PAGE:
• Nodejs, Express, and Git (Install Nodejs, Git)
  • Visual Studio Code editor (Install here)
  • Postman account (Install here)
  • MongoDB (Download here)
  • MongoDB Compass (Download here)

Let’s Begin!


We are going to create a simple application with Nodejs and use MongoDB as the database with the following steps:

Setting up the File Structure

Let’s start with setting up the working directory for this application:

  • In your terminal, type the following command with the name of the folder ‘TransactionApp’:
mkdir TransactionApp
  • Next, change the directory into the ‘TransactionApp` working directory with the following command:
cd TransactionApp
  • Inside the directory, run the following command to open this folder in your Code editor:
code .

The following window will be opened as shown below:

  • With your VS code opened, create a file server.js in the TransactionApp directory as shown below:
  • In your VS Code, at the top of the editor, click on Terminal > New Terminal, and a terminal window will be opened in VS Code:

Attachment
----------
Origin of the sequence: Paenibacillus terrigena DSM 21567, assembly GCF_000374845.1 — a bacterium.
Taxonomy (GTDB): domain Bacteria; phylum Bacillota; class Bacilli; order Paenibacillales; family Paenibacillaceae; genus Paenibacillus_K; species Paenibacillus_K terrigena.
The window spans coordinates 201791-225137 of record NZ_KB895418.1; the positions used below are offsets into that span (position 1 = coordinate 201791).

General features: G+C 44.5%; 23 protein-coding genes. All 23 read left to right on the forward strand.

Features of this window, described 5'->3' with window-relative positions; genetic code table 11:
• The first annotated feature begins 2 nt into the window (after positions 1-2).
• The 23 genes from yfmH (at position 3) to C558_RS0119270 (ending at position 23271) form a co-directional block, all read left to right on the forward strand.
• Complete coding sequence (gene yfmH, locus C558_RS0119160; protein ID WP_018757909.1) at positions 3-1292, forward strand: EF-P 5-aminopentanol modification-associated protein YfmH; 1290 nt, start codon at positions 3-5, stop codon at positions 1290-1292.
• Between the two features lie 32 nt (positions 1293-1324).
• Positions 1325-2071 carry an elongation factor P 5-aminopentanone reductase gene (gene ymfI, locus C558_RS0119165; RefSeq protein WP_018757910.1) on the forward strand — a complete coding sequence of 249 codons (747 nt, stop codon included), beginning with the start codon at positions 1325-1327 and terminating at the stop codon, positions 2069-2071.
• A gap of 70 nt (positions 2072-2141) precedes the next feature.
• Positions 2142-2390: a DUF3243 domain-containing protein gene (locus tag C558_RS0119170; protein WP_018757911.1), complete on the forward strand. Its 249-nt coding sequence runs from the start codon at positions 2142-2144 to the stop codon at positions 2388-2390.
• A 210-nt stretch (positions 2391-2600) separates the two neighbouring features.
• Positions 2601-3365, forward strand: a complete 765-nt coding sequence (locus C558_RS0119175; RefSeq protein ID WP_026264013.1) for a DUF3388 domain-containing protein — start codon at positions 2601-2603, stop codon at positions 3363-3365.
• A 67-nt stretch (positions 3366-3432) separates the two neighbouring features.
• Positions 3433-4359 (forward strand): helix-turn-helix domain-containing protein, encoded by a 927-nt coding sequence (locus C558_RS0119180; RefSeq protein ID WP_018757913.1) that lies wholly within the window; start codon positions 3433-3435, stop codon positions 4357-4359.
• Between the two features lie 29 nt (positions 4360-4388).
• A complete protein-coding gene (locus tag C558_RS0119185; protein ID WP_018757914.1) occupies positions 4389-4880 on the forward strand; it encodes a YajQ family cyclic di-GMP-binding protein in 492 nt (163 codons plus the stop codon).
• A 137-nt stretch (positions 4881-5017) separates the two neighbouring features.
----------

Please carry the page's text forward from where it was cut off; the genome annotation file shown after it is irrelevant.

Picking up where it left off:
• Next, initialize your application with the following command that creates the package.json file, which will contain information about your application:
npm init

After running this command, you will be prompted to enter basic information for your application, like this:

At the prompt, type transaction as the name of your application. Then, click enter for the other prompts, but when you are prompted for the author’s name, type your name as the owner of the application. Then, click ‘Enter’ and your package.json file will be created as follows:

  • Next, you need to install some npm packages as dependencies for your application:
    • To install the express, morgan, body-parser, and mongoose packages for your application, run the following command in your terminal:
npm install express mongoose morgan body-parser

Then, you can check the uses of these packages by clicking on these links: express, mongoose, morgan, body-parser.


Once this command runs successfully, open your package.json file, you will see the packages installed as follows:

  • To use the packages that you just installed in your application, you need to require them in your ‘server.js’ file. In your ‘server.js’ file, include the following code:
const express = require('express');const mongoose = require('mongoose');const morgan = require('morgan');const bodyParser = require('bodyParser');
  • After requiring the packages, you need to connect to your database with the mongoose package that you required.